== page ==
In their post on tacit knowledge management yesterday, 3 Geeks and a Law blog ask whether 2010 will be the year that Knowledge Management (KM) thrives or dies.
In its current state, KM has turned into a mechanism that attempts to capture explicit knowledge in a way that is seamless to the person creating that knowledge. The results turn out to be databases filled with retrievable information presented as contributed knowledge from someone within the firm. So, we end up with CRM databases, document management systems, research capturing tools and expertise databases. All of which are simply ways that KM has attempted to capture the explicit knowledge of those within the firm as it written down in order to be retrieved at a later time by others in the firm. Unfortunately, this has become the classical KM routine, and the resulting product turns out to be a rarely used resource because the data is either ‘dirty’, obsolete or irrelevant to the current needs of those within the firm.
The Geeks are right. KM as we know it is dead. And the sooner we all realise that, the better.
The key problem of traditional KM tools is a human one: When something becomes obvious, people tend to stop sharing. It becomes implanted in their subconscious as background thinking and they cease to write it down. Rajesh Setty explains this phenomenon beautifully in Why are some people reluctant to share?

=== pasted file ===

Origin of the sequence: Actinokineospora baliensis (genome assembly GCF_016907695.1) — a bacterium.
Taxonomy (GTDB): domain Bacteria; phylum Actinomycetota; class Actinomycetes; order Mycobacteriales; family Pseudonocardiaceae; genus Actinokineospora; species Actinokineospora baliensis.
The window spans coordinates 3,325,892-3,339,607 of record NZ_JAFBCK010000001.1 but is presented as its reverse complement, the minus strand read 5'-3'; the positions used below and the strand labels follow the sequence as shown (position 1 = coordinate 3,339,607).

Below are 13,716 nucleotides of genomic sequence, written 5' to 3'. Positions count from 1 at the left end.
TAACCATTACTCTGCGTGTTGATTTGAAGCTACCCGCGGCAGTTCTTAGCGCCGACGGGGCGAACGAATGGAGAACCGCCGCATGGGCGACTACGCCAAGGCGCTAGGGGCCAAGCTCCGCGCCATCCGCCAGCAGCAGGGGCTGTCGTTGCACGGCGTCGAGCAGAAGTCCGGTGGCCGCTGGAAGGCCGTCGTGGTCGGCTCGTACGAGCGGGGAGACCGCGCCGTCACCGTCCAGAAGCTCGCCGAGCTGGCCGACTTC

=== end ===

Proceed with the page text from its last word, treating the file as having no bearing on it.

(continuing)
What is needed instead are simple tools that connect people to people and their knowledge. And they are not always technology tools…
In my 7 years at Microsoft plenty of KM initiatives came and went but nothing was anywhere near as successful these simple social business tools:
- Searchable discussion forums – by far the most important mechanism for sharing knowledge. Why? Because it is based on need. People ask questions, and they get a response, as and when they need it. (Too many KM system entries are based on what experts think people need, or what they think is good for them)
- People Search – the ability to search for people based on their area of expertise, see where they sit in your social graph, and get an introduction.
- Instant Messaging – to be able to ask questions of experts in time critical situations. You should aim to create a flat organisation. Create a culture where staff are empowered to ask questions of experts and where experts are rewarded for sharing knowledge.
- A buddying system for new hires to coach them on the company culture and processes – all the stuff that isn’t in the training manual.
- A mentoring programme for all staff to help people build connections both up and across the business.
Blogs and Wikis also had a place too, but to a lesser extent. Blogs were good for keeping up to date with news from various parts of the company. Wikis useful when a group were collaborating to solve a problem or document a process for the first time.
Finally, in 2008 a prototype twitter-like service called TownSquare was introduced which was incredibly was useful for keeping up to date on what your network was working on. This will see the light of day in SharePoint 2010 later this year.
So there you have it… my take on knowledge management and the use of social tools to capture and share knowledge.
What tools and techniques have you found most useful for sharing knowledge across your organisation?